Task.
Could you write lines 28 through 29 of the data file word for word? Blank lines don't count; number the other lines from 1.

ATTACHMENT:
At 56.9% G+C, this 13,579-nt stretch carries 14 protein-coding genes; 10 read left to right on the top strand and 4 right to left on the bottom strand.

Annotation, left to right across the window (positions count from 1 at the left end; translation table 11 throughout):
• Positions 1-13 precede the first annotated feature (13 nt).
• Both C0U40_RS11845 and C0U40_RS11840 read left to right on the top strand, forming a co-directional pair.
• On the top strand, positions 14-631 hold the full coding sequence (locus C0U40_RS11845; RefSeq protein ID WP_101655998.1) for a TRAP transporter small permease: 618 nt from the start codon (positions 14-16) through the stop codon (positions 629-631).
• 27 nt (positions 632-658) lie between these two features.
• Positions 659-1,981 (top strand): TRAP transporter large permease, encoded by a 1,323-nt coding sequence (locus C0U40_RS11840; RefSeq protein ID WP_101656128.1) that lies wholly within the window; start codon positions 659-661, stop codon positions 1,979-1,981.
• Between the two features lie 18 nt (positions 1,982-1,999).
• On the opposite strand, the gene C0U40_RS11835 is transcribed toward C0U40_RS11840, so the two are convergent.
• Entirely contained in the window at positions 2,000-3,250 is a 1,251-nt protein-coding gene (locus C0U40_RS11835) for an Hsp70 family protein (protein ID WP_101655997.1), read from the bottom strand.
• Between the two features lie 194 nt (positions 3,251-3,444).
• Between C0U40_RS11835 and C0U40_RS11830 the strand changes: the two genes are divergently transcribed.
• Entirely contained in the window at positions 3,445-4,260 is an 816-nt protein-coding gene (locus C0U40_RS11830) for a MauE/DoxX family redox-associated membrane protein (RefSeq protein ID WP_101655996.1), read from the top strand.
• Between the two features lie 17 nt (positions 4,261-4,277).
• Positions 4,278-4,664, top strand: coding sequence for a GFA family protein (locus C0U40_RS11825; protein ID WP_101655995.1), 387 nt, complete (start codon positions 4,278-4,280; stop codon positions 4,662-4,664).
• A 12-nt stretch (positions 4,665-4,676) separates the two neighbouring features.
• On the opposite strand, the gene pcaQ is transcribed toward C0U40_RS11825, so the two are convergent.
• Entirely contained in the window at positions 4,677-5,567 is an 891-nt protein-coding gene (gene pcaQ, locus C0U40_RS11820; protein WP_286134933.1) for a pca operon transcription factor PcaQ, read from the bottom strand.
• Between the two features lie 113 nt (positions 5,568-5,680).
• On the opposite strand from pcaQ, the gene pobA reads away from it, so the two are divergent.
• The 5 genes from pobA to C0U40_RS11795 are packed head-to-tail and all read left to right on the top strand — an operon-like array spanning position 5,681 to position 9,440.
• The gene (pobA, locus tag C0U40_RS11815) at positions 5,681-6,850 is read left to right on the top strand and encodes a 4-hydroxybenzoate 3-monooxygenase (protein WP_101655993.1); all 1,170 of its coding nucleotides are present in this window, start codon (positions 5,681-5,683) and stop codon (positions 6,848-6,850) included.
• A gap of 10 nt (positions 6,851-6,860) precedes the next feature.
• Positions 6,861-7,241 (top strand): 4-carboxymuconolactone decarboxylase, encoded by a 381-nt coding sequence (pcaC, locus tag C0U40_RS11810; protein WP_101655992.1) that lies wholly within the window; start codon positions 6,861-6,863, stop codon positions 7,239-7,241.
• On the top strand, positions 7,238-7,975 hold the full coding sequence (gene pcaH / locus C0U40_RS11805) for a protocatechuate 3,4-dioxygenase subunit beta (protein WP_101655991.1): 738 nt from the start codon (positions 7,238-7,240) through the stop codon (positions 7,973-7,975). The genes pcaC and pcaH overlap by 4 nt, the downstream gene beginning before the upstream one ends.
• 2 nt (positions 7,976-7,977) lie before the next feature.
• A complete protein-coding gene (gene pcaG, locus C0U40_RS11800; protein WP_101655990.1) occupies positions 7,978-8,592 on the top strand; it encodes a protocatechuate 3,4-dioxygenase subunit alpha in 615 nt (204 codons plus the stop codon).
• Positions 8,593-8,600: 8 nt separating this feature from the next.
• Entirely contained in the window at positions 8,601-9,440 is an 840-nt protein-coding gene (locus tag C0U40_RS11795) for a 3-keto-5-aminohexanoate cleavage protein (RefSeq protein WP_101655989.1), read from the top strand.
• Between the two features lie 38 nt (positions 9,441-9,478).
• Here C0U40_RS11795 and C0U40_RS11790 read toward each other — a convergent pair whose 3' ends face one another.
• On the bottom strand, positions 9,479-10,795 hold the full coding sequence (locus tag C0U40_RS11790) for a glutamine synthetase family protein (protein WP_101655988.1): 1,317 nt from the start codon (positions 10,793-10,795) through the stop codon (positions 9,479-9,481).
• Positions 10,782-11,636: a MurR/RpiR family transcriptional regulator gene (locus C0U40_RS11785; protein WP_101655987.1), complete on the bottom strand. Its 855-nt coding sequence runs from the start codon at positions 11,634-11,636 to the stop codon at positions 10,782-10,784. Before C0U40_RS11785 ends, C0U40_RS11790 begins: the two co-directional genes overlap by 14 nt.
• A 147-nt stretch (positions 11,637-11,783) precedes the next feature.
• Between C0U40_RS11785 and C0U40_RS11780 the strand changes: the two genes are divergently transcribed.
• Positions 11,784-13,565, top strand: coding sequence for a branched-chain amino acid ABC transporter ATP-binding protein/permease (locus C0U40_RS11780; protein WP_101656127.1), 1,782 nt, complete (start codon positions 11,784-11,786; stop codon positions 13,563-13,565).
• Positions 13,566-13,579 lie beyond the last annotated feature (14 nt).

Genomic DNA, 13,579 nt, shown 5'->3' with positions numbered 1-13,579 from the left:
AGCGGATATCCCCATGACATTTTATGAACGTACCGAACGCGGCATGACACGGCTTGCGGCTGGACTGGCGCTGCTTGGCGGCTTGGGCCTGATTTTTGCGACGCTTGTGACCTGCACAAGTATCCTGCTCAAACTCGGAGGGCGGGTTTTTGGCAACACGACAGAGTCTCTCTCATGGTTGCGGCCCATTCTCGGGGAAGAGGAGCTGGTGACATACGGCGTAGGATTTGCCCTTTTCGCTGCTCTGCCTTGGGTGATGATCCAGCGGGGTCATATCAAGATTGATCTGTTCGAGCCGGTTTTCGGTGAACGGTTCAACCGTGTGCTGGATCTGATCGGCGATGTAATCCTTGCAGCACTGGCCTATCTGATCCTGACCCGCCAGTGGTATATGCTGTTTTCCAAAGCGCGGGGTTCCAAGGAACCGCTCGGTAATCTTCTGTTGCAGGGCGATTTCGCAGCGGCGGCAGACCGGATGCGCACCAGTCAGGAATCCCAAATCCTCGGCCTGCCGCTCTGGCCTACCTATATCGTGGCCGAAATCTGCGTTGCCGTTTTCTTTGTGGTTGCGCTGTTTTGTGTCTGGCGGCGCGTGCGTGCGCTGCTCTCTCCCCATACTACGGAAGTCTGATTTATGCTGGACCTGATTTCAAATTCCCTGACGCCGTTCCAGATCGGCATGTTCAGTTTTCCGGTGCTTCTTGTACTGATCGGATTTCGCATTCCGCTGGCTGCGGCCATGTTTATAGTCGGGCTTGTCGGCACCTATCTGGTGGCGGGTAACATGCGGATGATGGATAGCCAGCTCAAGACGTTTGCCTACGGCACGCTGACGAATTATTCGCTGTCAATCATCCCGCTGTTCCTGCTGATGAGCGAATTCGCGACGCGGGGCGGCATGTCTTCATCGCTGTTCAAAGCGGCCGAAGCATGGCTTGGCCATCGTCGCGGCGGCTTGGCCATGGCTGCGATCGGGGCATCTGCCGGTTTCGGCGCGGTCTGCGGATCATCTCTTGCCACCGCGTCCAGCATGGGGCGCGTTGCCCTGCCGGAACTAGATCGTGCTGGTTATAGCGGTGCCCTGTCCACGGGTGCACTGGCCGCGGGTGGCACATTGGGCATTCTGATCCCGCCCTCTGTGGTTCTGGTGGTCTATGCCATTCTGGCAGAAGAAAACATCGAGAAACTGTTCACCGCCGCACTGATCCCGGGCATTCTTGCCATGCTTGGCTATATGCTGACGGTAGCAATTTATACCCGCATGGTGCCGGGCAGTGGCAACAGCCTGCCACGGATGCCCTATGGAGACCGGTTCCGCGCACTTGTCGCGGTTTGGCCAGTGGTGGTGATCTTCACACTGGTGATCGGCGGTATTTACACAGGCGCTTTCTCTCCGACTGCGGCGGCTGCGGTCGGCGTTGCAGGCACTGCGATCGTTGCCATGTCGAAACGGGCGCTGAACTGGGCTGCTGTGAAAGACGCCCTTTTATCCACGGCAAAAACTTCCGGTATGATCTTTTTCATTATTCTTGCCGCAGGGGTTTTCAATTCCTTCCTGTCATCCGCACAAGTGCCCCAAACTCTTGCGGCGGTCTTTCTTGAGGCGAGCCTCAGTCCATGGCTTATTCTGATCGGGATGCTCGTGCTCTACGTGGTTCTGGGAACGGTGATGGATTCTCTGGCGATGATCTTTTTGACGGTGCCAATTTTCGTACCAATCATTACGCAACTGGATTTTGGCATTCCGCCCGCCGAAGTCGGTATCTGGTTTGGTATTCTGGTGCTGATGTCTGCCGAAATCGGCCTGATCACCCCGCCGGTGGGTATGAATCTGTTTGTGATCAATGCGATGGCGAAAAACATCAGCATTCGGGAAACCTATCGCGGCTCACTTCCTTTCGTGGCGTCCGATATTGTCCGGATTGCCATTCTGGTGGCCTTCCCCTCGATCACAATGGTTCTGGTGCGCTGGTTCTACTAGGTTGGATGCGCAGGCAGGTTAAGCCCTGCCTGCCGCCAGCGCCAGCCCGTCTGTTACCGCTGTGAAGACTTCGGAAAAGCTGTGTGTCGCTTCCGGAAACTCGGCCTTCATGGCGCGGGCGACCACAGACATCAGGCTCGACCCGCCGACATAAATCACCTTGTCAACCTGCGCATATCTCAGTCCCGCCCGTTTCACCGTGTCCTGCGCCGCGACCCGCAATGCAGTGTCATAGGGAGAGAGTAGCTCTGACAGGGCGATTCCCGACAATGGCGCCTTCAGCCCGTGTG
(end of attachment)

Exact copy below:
• Positions 8,593-8,600: 8 nt separating this feature from the next.
• Entirely contained in the window at positions 8,601-9,440 is an 840-nt protein-coding gene (locus tag C0U40_RS11795) for a 3-keto-5-aminohexanoate cleavage protein (RefSeq protein WP_101655989.1), read from the top strand.